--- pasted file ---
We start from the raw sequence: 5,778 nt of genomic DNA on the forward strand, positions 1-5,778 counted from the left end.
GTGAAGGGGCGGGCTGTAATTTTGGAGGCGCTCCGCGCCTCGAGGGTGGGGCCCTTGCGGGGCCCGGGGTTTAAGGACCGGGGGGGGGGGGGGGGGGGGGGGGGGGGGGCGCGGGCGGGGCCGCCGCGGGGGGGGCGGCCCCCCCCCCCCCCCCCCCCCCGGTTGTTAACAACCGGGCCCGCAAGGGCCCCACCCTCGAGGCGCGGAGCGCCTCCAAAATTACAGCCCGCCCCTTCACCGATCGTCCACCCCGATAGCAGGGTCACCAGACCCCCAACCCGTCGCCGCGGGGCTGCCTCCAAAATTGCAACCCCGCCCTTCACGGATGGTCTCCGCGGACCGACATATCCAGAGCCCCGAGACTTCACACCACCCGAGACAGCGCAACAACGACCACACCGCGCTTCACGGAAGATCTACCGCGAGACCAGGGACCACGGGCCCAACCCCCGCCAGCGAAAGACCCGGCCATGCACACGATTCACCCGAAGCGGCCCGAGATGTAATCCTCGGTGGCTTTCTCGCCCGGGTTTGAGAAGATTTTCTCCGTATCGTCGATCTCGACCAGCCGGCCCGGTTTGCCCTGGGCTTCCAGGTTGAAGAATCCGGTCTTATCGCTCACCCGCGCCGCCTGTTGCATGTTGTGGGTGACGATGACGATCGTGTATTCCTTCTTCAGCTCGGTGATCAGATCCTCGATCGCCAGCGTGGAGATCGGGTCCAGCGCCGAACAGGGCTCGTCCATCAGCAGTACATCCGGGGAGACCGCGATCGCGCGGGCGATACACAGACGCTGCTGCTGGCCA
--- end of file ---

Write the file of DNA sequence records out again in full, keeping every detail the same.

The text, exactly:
We start from the raw sequence: 5,778 nt of genomic DNA on the forward strand, positions 1-5,778 counted from the left end.
GTGAAGGGGCGGGCTGTAATTTTGGAGGCGCTCCGCGCCTCGAGGGTGGGGCCCTTGCGGGGCCCGGGGTTTAAGGACCGGGGGGGGGGGGGGGGGGGGGGGGGGGGGGCGCGGGCGGGGCCGCCGCGGGGGGGGCGGCCCCCCCCCCCCCCCCCCCCCCGGTTGTTAACAACCGGGCCCGCAAGGGCCCCACCCTCGAGGCGCGGAGCGCCTCCAAAATTACAGCCCGCCCCTTCACCGATCGTCCACCCCGATAGCAGGGTCACCAGACCCCCAACCCGTCGCCGCGGGGCTGCCTCCAAAATTGCAACCCCGCCCTTCACGGATGGTCTCCGCGGACCGACATATCCAGAGCCCCGAGACTTCACACCACCCGAGACAGCGCAACAACGACCACACCGCGCTTCACGGAAGATCTACCGCGAGACCAGGGACCACGGGCCCAACCCCCGCCAGCGAAAGACCCGGCCATGCACACGATTCACCCGAAGCGGCCCGAGATGTAATCCTCGGTGGCTTTCTCGCCCGGGTTTGAGAAGATTTTCTCCGTATCGTCGATCTCGACCAGCCGGCCCGGTTTGCCCTGGGCTTCCAGGTTGAAGAATCCGGTCTTATCGCTCACCCGCGCCGCCTGTTGCATGTTGTGGGTGACGATGACGATCGTGTATTCCTTCTTCAGCTCGGTGATCAGATCCTCGATCGCCAGCGTGGAGATCGGGTCCAGCGCCGAACAGGGCTCGTCCATCAGCAGTACATCCGGGGAGACCGCGATCGCGCGGGCGATACACAGACGCTGCTGCTGGCCA